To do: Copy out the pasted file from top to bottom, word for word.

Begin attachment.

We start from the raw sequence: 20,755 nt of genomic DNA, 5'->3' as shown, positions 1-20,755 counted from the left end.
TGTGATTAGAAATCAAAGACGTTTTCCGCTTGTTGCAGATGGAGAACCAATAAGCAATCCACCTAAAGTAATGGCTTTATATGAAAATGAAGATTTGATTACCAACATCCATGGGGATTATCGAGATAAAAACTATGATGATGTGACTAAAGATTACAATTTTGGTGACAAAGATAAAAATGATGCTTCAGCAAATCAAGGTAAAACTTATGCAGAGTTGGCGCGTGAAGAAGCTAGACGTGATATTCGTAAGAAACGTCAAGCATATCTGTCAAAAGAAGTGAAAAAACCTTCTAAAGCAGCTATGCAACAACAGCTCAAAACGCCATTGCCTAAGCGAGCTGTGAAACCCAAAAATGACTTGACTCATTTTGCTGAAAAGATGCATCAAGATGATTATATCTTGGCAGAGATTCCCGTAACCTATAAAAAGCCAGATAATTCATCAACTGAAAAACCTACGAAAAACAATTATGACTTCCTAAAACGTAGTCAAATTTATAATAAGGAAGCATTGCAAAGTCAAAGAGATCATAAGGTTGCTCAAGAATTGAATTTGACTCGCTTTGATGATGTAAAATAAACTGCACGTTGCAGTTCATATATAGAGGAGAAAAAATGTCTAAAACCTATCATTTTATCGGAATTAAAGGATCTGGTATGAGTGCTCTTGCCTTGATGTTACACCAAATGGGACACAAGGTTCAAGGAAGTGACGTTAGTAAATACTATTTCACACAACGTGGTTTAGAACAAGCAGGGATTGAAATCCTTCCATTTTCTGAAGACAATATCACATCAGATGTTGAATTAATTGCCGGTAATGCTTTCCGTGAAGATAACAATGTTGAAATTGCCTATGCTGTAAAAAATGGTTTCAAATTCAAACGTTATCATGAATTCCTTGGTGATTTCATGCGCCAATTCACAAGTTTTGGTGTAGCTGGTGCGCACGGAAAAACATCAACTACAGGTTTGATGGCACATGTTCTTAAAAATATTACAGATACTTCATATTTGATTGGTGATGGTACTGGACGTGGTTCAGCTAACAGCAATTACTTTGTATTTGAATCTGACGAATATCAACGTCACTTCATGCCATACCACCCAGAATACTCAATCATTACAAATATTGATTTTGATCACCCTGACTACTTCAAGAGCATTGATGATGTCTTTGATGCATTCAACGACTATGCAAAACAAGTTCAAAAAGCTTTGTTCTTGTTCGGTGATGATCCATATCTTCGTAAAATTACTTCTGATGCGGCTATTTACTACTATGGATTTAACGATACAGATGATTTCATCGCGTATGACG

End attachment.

We start from the raw sequence: 20,755 nt of genomic DNA, 5'->3' as shown, positions 1-20,755 counted from the left end.
TGTGATTAGAAATCAAAGACGTTTTCCGCTTGTTGCAGATGGAGAACCAATAAGCAATCCACCTAAAGTAATGGCTTTATATGAAAATGAAGATTTGATTACCAACATCCATGGGGATTATCGAGATAAAAACTATGATGATGTGACTAAAGATTACAATTTTGGTGACAAAGATAAAAATGATGCTTCAGCAAATCAAGGTAAAACTTATGCAGAGTTGGCGCGTGAAGAAGCTAGACGTGATATTCGTAAGAAACGTCAAGCATATCTGTCAAAAGAAGTGAAAAAACCTTCTAAAGCAGCTATGCAACAACAGCTCAAAACGCCATTGCCTAAGCGAGCTGTGAAACCCAAAAATGACTTGACTCATTTTGCTGAAAAGATGCATCAAGATGATTATATCTTGGCAGAGATTCCCGTAACCTATAAAAAGCCAGATAATTCATCAACTGAAAAACCTACGAAAAACAATTATGACTTCCTAAAACGTAGTCAAATTTATAATAAGGAAGCATTGCAAAGTCAAAGAGATCATAAGGTTGCTCAAGAATTGAATTTGACTCGCTTTGATGATGTAAAATAAACTGCACGTTGCAGTTCATATATAGAGGAGAAAAAATGTCTAAAACCTATCATTTTATCGGAATTAAAGGATCTGGTATGAGTGCTCTTGCCTTGATGTTACACCAAATGGGACACAAGGTTCAAGGAAGTGACGTTAGTAAATACTATTTCACACAACGTGGTTTAGAACAAGCAGGGATTGAAATCCTTCCATTTTCTGAAGACAATATCACATCAGATGTTGAATTAATTGCCGGTAATGCTTTCCGTGAAGATAACAATGTTGAAATTGCCTATGCTGTAAAAAATGGTTTCAAATTCAAACGTTATCATGAATTCCTTGGTGATTTCATGCGCCAATTCACAAGTTTTGGTGTAGCTGGTGCGCACGGAAAAACATCAACTACAGGTTTGATGGCACATGTTCTTAAAAATATTACAGATACTTCATATTTGATTGGTGATGGTACTGGACGTGGTTCAGCTAACAGCAATTACTTTGTATTTGAATCTGACGAATATCAACGTCACTTCATGCCATACCACCCAGAATACTCAATCATTACAAATATTGATTTTGATCACCCTGACTACTTCAAGAGCATTGATGATGTCTTTGATGCATTCAACGACTATGCAAAACAAGTTCAAAAAGCTTTGTTCTTGTTCGGTGATGATCCATATCTTCGTAAAATTACTTCTGATGCGGCTATTTACTACTATGGATTTAACGATACAGATGATTTCATCGCGTATGACG